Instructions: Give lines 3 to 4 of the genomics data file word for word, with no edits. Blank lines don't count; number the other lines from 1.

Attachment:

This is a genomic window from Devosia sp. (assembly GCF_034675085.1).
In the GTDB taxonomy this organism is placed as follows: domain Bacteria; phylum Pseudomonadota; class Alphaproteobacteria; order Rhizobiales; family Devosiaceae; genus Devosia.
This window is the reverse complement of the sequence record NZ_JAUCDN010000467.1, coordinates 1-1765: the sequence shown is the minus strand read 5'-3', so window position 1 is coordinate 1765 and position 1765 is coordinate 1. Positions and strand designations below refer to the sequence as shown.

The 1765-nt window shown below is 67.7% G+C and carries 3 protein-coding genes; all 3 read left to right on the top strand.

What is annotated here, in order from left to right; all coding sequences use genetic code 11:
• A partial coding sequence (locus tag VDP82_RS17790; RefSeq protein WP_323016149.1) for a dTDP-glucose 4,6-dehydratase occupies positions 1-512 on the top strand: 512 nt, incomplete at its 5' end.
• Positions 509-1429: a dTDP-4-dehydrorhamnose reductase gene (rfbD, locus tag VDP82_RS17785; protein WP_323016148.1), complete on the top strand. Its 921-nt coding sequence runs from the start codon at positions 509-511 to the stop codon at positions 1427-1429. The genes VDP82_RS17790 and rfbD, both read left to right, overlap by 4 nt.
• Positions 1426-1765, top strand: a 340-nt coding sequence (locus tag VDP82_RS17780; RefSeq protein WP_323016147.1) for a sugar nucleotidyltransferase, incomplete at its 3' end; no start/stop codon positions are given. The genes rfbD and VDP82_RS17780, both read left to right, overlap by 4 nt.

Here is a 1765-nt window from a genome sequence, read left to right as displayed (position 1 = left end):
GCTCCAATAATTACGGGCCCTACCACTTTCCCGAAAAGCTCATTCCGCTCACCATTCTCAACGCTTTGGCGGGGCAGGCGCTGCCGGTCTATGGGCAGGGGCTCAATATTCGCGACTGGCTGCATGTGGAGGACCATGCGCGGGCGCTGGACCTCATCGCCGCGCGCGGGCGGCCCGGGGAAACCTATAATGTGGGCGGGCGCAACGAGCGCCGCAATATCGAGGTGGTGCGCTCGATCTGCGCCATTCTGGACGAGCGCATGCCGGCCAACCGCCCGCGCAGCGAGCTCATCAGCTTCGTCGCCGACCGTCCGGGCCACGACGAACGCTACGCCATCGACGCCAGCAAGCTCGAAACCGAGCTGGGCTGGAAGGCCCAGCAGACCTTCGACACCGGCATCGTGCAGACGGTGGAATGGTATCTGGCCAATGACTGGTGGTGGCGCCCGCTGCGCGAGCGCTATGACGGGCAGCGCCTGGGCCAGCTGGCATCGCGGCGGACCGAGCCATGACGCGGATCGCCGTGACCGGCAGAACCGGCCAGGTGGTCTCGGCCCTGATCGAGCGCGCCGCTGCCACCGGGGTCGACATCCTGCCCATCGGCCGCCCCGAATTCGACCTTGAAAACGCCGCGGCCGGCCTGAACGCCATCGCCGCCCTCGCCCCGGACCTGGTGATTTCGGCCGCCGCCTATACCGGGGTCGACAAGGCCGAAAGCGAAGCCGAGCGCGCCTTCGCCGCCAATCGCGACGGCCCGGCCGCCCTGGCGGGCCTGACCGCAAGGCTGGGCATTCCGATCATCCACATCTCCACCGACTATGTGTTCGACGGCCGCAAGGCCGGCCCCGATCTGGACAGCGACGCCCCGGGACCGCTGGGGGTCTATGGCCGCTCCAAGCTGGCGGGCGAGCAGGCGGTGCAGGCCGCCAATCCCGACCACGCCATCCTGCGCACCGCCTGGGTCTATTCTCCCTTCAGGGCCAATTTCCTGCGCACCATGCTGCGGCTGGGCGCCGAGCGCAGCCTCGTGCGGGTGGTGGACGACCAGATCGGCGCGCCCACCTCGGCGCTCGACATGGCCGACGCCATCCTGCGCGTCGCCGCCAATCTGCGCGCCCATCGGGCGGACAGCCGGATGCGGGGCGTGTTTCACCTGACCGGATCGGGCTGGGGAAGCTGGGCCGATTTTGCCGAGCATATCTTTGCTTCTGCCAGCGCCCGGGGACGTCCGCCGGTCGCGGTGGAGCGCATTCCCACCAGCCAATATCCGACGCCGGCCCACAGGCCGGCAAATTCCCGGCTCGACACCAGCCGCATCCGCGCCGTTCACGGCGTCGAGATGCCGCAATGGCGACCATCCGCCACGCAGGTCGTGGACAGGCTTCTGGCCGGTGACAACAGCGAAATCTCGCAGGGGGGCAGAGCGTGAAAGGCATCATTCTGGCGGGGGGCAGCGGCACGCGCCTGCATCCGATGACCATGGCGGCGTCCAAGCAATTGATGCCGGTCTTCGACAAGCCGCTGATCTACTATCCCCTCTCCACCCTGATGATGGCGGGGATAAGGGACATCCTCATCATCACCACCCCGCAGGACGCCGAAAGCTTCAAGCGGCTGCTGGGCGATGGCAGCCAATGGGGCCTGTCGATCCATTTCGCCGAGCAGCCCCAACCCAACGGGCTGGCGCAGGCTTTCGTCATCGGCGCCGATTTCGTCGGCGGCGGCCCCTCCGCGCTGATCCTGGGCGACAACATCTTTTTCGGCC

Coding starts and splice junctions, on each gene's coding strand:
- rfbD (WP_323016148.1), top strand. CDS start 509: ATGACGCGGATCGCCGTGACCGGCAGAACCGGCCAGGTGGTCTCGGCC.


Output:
This window is the reverse complement of the sequence record NZ_JAUCDN010000467.1, coordinates 1-1765: the sequence shown is the minus strand read 5'-3', so window position 1 is coordinate 1765 and position 1765 is coordinate 1. Positions and strand designations below refer to the sequence as shown.

The 1765-nt window shown below is 67.7% G+C and carries 3 protein-coding genes; all 3 read left to right on the top strand.